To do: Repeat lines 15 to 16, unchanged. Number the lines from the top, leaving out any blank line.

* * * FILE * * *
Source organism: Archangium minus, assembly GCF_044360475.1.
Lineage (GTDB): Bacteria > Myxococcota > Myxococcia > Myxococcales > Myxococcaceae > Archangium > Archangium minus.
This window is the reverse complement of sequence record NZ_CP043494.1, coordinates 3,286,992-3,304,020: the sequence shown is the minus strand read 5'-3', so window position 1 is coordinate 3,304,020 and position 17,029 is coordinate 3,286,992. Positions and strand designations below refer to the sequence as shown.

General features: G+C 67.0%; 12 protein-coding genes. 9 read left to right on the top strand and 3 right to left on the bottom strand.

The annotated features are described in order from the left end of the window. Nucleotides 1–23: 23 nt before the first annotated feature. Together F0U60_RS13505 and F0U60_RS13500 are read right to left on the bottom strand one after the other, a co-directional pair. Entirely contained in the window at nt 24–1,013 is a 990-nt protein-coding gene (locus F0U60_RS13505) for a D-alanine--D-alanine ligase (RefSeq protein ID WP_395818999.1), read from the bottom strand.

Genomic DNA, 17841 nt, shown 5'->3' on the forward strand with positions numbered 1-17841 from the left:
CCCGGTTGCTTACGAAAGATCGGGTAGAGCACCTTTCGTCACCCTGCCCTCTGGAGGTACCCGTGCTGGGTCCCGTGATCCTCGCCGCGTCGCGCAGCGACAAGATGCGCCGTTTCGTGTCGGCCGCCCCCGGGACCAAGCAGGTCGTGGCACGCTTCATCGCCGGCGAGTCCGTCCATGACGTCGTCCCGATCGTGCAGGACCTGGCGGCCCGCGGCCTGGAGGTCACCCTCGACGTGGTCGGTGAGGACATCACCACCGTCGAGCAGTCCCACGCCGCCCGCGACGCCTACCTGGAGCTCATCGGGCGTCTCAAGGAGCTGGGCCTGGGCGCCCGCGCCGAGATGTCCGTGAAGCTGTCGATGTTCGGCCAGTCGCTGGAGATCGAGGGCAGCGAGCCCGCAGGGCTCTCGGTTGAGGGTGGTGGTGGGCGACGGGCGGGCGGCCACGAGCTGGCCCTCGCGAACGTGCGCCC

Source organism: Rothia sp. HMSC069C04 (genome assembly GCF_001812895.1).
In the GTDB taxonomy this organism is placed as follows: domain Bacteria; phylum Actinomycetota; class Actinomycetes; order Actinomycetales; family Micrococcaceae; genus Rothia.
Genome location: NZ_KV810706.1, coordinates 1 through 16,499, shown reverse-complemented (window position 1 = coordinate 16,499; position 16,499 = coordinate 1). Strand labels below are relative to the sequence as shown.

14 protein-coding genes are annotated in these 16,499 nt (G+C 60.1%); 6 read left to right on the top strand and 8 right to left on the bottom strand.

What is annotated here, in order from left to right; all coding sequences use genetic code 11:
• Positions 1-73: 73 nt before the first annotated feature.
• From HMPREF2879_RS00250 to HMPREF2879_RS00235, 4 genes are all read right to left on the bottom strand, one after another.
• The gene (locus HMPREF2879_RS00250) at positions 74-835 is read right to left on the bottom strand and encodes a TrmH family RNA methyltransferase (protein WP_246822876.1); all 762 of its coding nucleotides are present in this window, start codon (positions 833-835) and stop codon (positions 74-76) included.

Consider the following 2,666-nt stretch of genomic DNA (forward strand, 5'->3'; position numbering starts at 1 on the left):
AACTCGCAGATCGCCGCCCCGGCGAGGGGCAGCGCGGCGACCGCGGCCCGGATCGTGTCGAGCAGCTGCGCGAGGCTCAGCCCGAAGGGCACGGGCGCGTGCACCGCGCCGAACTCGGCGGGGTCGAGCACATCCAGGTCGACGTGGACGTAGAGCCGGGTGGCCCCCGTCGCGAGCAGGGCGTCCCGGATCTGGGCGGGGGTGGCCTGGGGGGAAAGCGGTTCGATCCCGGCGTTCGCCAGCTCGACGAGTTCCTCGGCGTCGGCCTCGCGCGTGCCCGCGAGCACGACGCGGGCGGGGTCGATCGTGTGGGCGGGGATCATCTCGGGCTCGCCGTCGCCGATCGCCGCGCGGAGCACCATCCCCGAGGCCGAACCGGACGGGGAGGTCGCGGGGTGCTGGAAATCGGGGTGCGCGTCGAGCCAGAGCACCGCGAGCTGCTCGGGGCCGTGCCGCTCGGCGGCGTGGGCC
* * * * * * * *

• The gene (locus HMPREF2879_RS00250) at positions 74-835 is read right to left on the bottom strand and encodes a TrmH family RNA methyltransferase (protein WP_246822876.1); all 762 of its coding nucleotides are present in this window, start codon (positions 833-835) and stop codon (positions 74-76) included.

Consider the following 2,666-nt stretch of genomic DNA (forward strand, 5'->3'; position numbering starts at 1 on the left):